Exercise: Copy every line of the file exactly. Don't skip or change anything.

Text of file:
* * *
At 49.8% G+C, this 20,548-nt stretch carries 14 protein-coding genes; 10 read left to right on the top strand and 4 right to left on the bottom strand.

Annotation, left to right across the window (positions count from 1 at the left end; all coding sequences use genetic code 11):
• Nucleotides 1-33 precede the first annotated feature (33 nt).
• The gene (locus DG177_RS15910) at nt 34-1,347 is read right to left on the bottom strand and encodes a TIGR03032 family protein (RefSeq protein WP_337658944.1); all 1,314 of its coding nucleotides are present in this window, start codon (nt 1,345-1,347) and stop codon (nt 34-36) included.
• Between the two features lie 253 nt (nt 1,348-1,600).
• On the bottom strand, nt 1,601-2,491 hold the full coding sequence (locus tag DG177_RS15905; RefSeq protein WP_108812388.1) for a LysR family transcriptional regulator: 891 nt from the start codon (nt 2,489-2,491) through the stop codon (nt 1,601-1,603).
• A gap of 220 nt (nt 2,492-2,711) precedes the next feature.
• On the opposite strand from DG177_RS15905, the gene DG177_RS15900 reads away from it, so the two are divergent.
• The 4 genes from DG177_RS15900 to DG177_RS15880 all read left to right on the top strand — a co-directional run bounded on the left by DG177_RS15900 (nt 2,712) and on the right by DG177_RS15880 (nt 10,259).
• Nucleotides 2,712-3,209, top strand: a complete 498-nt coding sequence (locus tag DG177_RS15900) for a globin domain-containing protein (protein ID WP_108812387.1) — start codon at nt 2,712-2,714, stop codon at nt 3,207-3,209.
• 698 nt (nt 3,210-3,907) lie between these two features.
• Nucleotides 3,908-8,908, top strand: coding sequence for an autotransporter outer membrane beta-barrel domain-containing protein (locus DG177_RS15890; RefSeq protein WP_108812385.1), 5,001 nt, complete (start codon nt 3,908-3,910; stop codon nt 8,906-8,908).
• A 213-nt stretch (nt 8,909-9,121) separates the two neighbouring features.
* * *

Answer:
At 49.8% G+C, this 20,548-nt stretch carries 14 protein-coding genes; 10 read left to right on the top strand and 4 right to left on the bottom strand.

Annotation, left to right across the window (positions count from 1 at the left end; all coding sequences use genetic code 11):
• Nucleotides 1-33 precede the first annotated feature (33 nt).
• The gene (locus DG177_RS15910) at nt 34-1,347 is read right to left on the bottom strand and encodes a TIGR03032 family protein (RefSeq protein WP_337658944.1); all 1,314 of its coding nucleotides are present in this window, start codon (nt 1,345-1,347) and stop codon (nt 34-36) included.
• Between the two features lie 253 nt (nt 1,348-1,600).
• On the bottom strand, nt 1,601-2,491 hold the full coding sequence (locus tag DG177_RS15905; RefSeq protein WP_108812388.1) for a LysR family transcriptional regulator: 891 nt from the start codon (nt 2,489-2,491) through the stop codon (nt 1,601-1,603).
• A gap of 220 nt (nt 2,492-2,711) precedes the next feature.
• On the opposite strand from DG177_RS15905, the gene DG177_RS15900 reads away from it, so the two are divergent.
• The 4 genes from DG177_RS15900 to DG177_RS15880 all read left to right on the top strand — a co-directional run bounded on the left by DG177_RS15900 (nt 2,712) and on the right by DG177_RS15880 (nt 10,259).
• Nucleotides 2,712-3,209, top strand: a complete 498-nt coding sequence (locus tag DG177_RS15900) for a globin domain-containing protein (protein ID WP_108812387.1) — start codon at nt 2,712-2,714, stop codon at nt 3,207-3,209.
• 698 nt (nt 3,210-3,907) lie between these two features.
• Nucleotides 3,908-8,908, top strand: coding sequence for an autotransporter outer membrane beta-barrel domain-containing protein (locus DG177_RS15890; RefSeq protein WP_108812385.1), 5,001 nt, complete (start codon nt 3,908-3,910; stop codon nt 8,906-8,908).
• A 213-nt stretch (nt 8,909-9,121) separates the two neighbouring features.